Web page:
AC: How come you’re not living in NYC or LA?
JP: You know, when I graduated high school, in order to do what I wanted to do, I had to go somewhere else. I went to Florida for a while, that didn’t work out. I went to Boston for 10 years and in Boston I met with the people who hooked me up with the band Savatage which led to where I am right now. But once I began touring and seeing the world and seeing the country, there really is not prettier place than upstate New York. I am a fan of the four seasons. I love winter. I love everything about it. My family has an 85-acre farm which I own now. It’s been in family for over 150 years. So I just have a beautiful piece of property and there’s no place like home. It sounds cliché but it’s true. But honestly since I’ve been able to see a lot of other places in the world really isn’t any place I’d rather be. So it’s great to be back home and doing what I do, it’s home base. I have a great group of guys in my band. My wife, my dog and my cats, we’ve got a great property so I’m all hooked up, it’s all good.
AC: Is it true that you give drum lessons?
JP: Yes, I’ve been teaching locally for a good 10 or 12 years and obviously when COVID hit in 2020 everything went online which is interesting because it really opened things up. I have students now in Pennsylvania, Minnesota, other states around the country, so that whole part of teaching, I wasn’t sure how the online thing was going to work, but I figured it out and it actually works quite well. But I have a number of students from 7 years old to 67 years old and everybody in between. All different styles, I love doing it, it really keeps me grounded and helps me revisit some of the stuff that I had learned and forgotten over the years, but there’s nothing more exciting than seeing a young kid start to get music.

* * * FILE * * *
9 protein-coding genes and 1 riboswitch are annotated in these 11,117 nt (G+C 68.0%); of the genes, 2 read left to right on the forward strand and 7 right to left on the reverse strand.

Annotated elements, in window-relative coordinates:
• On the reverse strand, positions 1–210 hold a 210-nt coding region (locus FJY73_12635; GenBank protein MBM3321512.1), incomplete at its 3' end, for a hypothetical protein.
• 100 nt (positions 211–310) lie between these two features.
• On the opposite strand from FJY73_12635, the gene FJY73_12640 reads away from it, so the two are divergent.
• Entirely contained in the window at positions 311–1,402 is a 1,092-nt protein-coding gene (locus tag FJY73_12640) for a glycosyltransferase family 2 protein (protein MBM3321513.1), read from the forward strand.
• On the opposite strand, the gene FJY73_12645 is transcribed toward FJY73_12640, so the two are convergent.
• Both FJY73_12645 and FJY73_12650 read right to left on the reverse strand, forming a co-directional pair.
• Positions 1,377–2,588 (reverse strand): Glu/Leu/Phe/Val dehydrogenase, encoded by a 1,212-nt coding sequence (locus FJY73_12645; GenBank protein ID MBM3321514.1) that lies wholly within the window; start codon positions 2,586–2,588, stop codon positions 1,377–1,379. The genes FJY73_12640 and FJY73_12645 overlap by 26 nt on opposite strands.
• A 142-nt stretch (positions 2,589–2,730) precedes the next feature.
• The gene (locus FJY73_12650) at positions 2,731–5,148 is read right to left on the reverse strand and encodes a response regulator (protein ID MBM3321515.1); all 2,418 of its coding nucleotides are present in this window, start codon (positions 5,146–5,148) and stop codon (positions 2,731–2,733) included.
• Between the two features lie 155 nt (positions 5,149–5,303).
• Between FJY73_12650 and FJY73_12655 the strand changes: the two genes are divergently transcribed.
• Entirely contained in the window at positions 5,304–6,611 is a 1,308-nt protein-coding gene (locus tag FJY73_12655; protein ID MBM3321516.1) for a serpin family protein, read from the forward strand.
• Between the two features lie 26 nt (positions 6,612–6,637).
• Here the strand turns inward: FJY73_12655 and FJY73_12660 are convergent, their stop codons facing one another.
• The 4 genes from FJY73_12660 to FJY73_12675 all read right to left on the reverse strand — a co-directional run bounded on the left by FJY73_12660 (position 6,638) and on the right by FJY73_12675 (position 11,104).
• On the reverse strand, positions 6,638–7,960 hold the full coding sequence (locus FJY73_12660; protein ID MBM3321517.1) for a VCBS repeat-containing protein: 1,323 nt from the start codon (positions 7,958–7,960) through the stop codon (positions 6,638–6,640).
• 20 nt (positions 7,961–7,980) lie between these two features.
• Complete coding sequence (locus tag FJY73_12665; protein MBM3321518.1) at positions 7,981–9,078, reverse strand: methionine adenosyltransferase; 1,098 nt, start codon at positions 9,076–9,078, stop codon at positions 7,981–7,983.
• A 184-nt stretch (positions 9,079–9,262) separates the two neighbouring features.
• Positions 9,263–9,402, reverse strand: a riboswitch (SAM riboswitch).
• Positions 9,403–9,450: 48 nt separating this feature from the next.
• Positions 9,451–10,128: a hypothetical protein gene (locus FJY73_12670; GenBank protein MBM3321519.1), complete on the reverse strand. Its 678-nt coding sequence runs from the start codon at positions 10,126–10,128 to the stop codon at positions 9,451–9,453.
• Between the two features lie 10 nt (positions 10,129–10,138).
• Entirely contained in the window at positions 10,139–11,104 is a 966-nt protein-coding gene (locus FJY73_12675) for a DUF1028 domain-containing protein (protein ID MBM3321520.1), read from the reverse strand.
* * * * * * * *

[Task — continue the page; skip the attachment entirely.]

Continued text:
AC: Do you still get a thrill playing in your hometown of sorts?
JP: You know, it’s interesting. We’ve been doing this a long time and there’s still a lot of people who haven’t seen us. Most everyone has heard us, but a lot of people have not been able to get out to a show and that goes for a lot of people back at home, but there’s always somebody new that has never seen that show that comes to see it and I love it because I know they’re going to be blown away by this, they have no idea what they’re going to get when they sit down in that seat. A lot of family, a lot of friends, a lot of my peers I’ve worked with over the years come out and check out the show and it is the closest show to home and it’s always good to have family and friends out there.
AC: What a ride you’ve had…
JP: A lot of work, a lot of frustration, but when I was in Boston, I really worked hard and I met the right people and I knew this was something that I wanted to do since I was 13 years old. That was my mission, that was my plan, that was my goal and oddly enough, I left Boston in 1993 moved back home thinking, well, I gave it a shot and maybe I should think about something else and then the phone rang. And lo and behold I had the job joining with Savatage and the dream has come true so hey, you know, getting into music is something you have to do because you love music. If something great happens along the way then fine, but if you want to make that happen, you’ve got to be dedicated, you’ve got to be very good, there’s so many musicians, there’s so much competition but do it for the love of music and good things will happen. So just be on time, know your parts, do your job and things will work out for you.
The show is 7 p.m. Thursday at Blue Cross Arena. Tickets are available here.